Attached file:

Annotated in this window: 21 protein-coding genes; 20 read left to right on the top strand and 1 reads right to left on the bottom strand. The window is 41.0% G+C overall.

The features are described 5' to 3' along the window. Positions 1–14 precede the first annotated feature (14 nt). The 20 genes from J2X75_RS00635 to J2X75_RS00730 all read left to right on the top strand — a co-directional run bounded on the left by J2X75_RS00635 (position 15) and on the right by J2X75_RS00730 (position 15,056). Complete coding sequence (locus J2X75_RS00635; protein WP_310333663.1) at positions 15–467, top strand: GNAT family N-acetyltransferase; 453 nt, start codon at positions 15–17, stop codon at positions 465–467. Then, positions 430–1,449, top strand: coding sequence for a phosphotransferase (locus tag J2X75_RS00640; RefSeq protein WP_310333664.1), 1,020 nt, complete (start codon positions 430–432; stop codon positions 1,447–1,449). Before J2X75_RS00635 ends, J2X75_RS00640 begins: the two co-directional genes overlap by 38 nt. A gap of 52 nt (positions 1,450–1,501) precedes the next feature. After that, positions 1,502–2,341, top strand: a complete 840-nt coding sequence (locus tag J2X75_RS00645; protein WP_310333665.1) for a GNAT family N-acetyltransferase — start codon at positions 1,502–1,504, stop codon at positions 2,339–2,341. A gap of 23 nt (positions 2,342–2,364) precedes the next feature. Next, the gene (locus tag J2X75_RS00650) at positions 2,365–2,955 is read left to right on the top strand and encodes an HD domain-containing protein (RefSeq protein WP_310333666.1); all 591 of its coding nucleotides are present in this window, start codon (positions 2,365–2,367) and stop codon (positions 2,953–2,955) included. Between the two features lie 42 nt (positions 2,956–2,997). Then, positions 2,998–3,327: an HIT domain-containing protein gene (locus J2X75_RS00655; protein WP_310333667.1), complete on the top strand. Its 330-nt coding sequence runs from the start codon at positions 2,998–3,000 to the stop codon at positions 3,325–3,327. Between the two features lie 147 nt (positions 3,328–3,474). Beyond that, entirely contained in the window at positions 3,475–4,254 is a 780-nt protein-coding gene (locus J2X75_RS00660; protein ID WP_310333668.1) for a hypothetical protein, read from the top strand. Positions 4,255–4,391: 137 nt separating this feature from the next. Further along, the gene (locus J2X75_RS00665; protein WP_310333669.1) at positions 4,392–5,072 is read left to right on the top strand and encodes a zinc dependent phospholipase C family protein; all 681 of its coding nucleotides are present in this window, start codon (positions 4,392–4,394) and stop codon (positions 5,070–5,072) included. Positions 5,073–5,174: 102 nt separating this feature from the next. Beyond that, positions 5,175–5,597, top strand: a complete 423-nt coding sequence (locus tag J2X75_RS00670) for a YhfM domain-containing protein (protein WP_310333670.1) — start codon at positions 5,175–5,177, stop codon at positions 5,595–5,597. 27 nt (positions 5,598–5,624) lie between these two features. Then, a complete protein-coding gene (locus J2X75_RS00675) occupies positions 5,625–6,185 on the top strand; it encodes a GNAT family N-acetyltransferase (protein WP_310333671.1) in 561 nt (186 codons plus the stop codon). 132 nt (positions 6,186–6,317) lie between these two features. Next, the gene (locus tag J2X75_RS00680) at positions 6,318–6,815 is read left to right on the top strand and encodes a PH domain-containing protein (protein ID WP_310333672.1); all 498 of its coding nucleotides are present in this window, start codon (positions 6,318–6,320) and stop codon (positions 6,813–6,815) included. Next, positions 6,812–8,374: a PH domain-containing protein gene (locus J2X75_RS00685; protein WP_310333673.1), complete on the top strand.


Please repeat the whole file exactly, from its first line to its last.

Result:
Annotated in this window: 21 protein-coding genes; 20 read left to right on the top strand and 1 reads right to left on the bottom strand. The window is 41.0% G+C overall.

The features are described 5' to 3' along the window. Positions 1–14 precede the first annotated feature (14 nt). The 20 genes from J2X75_RS00635 to J2X75_RS00730 all read left to right on the top strand — a co-directional run bounded on the left by J2X75_RS00635 (position 15) and on the right by J2X75_RS00730 (position 15,056). Complete coding sequence (locus J2X75_RS00635; protein WP_310333663.1) at positions 15–467, top strand: GNAT family N-acetyltransferase; 453 nt, start codon at positions 15–17, stop codon at positions 465–467. Then, positions 430–1,449, top strand: coding sequence for a phosphotransferase (locus tag J2X75_RS00640; RefSeq protein WP_310333664.1), 1,020 nt, complete (start codon positions 430–432; stop codon positions 1,447–1,449). Before J2X75_RS00635 ends, J2X75_RS00640 begins: the two co-directional genes overlap by 38 nt. A gap of 52 nt (positions 1,450–1,501) precedes the next feature. After that, positions 1,502–2,341, top strand: a complete 840-nt coding sequence (locus tag J2X75_RS00645; protein WP_310333665.1) for a GNAT family N-acetyltransferase — start codon at positions 1,502–1,504, stop codon at positions 2,339–2,341. A gap of 23 nt (positions 2,342–2,364) precedes the next feature. Next, the gene (locus tag J2X75_RS00650) at positions 2,365–2,955 is read left to right on the top strand and encodes an HD domain-containing protein (RefSeq protein WP_310333666.1); all 591 of its coding nucleotides are present in this window, start codon (positions 2,365–2,367) and stop codon (positions 2,953–2,955) included. Between the two features lie 42 nt (positions 2,956–2,997). Then, positions 2,998–3,327: an HIT domain-containing protein gene (locus J2X75_RS00655; protein WP_310333667.1), complete on the top strand. Its 330-nt coding sequence runs from the start codon at positions 2,998–3,000 to the stop codon at positions 3,325–3,327. Between the two features lie 147 nt (positions 3,328–3,474). Beyond that, entirely contained in the window at positions 3,475–4,254 is a 780-nt protein-coding gene (locus J2X75_RS00660; protein ID WP_310333668.1) for a hypothetical protein, read from the top strand. Positions 4,255–4,391: 137 nt separating this feature from the next. Further along, the gene (locus J2X75_RS00665; protein WP_310333669.1) at positions 4,392–5,072 is read left to right on the top strand and encodes a zinc dependent phospholipase C family protein; all 681 of its coding nucleotides are present in this window, start codon (positions 4,392–4,394) and stop codon (positions 5,070–5,072) included. Positions 5,073–5,174: 102 nt separating this feature from the next. Beyond that, positions 5,175–5,597, top strand: a complete 423-nt coding sequence (locus tag J2X75_RS00670) for a YhfM domain-containing protein (protein WP_310333670.1) — start codon at positions 5,175–5,177, stop codon at positions 5,595–5,597. 27 nt (positions 5,598–5,624) lie between these two features. Then, a complete protein-coding gene (locus J2X75_RS00675) occupies positions 5,625–6,185 on the top strand; it encodes a GNAT family N-acetyltransferase (protein WP_310333671.1) in 561 nt (186 codons plus the stop codon). 132 nt (positions 6,186–6,317) lie between these two features. Next, the gene (locus tag J2X75_RS00680) at positions 6,318–6,815 is read left to right on the top strand and encodes a PH domain-containing protein (protein ID WP_310333672.1); all 498 of its coding nucleotides are present in this window, start codon (positions 6,318–6,320) and stop codon (positions 6,813–6,815) included. Next, positions 6,812–8,374: a PH domain-containing protein gene (locus J2X75_RS00685; protein WP_310333673.1), complete on the top strand.